Ideas on raising funds for a short-term mission trip
FUNDRAISER: IDEAS FROM STUDENTS
The following creative ideas for missions activities came out of a seminar at the 1992 IVMF Campus Mission Workshops. The list contains mostly things that the students had actually done successfully at their Christian colleges.
Faith promise pledge: People ask God to miraculously provide them with a certain amount of money to give to the project. Give them a card to fill outthey keep half to remind them; you keep half to tally)
Missions Piggy bank: "Help change the world" wrapper around Aluminum cans; pass them out in chapel, students keep in dorm room and put change in. Write on bottom of can when and how to return itperhaps another special chapel service?
Write form letters to family, friends, people in community, church, college trustees, etc.
Penny drive (get students, people in neighborhood, to contribute small change; go door-to-door?)
Donation car wash (set up on downtown thoroughfare, explain cause to people as their car is washed and ask for donation)
St. Valentine's Day Massacre II (Let students hire your committee to be "hit men"! Negotiate a price and then bean the poor, unsuspecting student with a water balloon.)
Raffle (Have students buy raffle tickets for a chance to pie their favorite professor! First, get list of professors and then schedule the pie-ing during the middle of lunch for all to see.)
Collect Aluminum cans and sell them at the end of the year (Set up special garbage cans with the name of your organization on them)
Pass a hat to take a collection in chapel
Have a bake sale (Get faculty to bake goodies free, then set up in the classroom buildings just before class. Hungry students who skipped breakfast will smell it and can't refuse! Write Thank-you's to faculty afterward!)
Lip-Sync or talent contest (Advertise the event, audition entries, then sell tickets to the event. If your school already has a student talent night, you could try a faculty talent night.)
Auction (Auction off your committee as slave labor or try auctioning meals in professor's homes. This could be a big thing if you advertised in town & got sports teams, theaters, and other entertainment places to give you complimentary tickets for the cause.)
_____-A-Thons: 24 hour team Trampoline jump-a-thon (set trampoline in middle of school lawn and make it a 24 hour party!) Team marathon (have your committee run 24 miles as a relay) OR a Bible read-a-thon for blind people (read New Testament onto tapes and give to blind people.) In all these cases, you'd get pledges from students, family, faculty, friends,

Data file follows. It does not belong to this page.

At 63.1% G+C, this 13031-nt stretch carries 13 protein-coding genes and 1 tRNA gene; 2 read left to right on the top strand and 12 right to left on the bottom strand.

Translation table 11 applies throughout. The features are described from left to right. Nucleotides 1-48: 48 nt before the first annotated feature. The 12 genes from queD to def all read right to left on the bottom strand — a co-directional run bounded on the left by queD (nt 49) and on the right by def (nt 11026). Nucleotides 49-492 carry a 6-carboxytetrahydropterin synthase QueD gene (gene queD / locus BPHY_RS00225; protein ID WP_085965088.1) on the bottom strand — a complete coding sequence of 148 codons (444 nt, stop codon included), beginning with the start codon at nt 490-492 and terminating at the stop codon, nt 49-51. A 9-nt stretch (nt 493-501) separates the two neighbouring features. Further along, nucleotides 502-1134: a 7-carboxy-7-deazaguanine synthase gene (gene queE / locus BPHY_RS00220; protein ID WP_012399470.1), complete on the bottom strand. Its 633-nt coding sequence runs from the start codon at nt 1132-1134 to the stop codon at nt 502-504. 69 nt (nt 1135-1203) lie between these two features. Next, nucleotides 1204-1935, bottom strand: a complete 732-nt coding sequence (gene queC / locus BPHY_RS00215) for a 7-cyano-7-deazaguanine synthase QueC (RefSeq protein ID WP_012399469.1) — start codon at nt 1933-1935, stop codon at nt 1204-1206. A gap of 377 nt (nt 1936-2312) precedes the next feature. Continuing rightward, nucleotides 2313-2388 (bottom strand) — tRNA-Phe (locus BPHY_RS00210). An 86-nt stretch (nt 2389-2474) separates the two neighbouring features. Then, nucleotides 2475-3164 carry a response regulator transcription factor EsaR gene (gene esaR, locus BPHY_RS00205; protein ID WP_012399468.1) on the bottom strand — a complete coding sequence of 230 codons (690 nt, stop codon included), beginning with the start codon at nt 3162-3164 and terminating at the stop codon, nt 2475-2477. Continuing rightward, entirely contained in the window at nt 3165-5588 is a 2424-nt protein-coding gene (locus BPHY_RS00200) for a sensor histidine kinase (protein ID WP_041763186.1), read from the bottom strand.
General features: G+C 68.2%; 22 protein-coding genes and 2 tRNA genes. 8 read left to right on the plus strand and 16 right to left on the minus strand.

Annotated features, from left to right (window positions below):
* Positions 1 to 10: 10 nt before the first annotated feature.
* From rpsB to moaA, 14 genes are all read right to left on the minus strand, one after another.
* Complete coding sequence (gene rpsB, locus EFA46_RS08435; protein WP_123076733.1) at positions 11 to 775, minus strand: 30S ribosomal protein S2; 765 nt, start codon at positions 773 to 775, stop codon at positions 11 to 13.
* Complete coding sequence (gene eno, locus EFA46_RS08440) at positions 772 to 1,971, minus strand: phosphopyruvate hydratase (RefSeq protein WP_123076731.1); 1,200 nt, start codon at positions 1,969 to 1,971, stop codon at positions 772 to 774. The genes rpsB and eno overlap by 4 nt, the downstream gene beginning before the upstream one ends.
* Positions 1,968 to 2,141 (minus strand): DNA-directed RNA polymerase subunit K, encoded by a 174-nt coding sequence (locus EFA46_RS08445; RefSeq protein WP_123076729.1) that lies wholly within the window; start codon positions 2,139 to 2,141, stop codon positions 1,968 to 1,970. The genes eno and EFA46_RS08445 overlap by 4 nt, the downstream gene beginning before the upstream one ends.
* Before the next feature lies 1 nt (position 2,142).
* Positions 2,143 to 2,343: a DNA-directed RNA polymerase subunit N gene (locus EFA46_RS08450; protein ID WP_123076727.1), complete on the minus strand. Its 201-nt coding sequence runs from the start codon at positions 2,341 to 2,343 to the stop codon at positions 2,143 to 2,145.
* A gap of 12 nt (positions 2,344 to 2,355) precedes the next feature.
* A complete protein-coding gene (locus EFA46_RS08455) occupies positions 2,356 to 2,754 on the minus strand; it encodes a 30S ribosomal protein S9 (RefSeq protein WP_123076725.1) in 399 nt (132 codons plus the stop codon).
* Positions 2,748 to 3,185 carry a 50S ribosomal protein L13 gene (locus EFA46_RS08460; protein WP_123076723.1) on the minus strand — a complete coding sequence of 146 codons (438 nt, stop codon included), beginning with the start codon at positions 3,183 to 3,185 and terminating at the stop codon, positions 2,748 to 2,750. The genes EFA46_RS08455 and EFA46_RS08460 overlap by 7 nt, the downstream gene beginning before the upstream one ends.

etc., such as $1 per hour/mile/book that your team does.)
Care packages (write all the parents of your college's students, asking them to send you a certain amount of money to make a care package/birthday cake/easter Basket/Valentine/finals snack to their kid. Suggest that they pay for twoto give a care package to a student whose parents can't participate. Parents write their name, and the name and address of their student, enclose the money, and you send the care package.)
Community festival (get a radio station to bring out a remote unit; get local artists to set up an arts and crafts booths ++charge for booths; charge a Quarter to play games like horseshoes, volleyball, water games, etc.; host a 10-K road race where participants pay a registration fee; have a Christian artist do a concert in the evening.)
Banquet: Charge $6.00 a head, and have international students and M.K.'s at the college cook different ethnic foods to be served cafeteria style. (Have a missions speaker close the evening?) A variation on the dinner could be to charge the same amount per person, decorate tables with different national flags of countries and serve each table/country what people eat there (i.e. beef, green beans & potatoes to the U.S.A. table, and plain long-grain rice to the India table, sweet potatoes to the Papua new Guinea table) Another variation would be where each person has one piece of colored paper taped to their chair corresponding to a food (i.e. Brown for meat, green for vegetable, white for bread) Each person can get as many single servings of their food as they want; thus, people have to get servings for other people to get the full meal.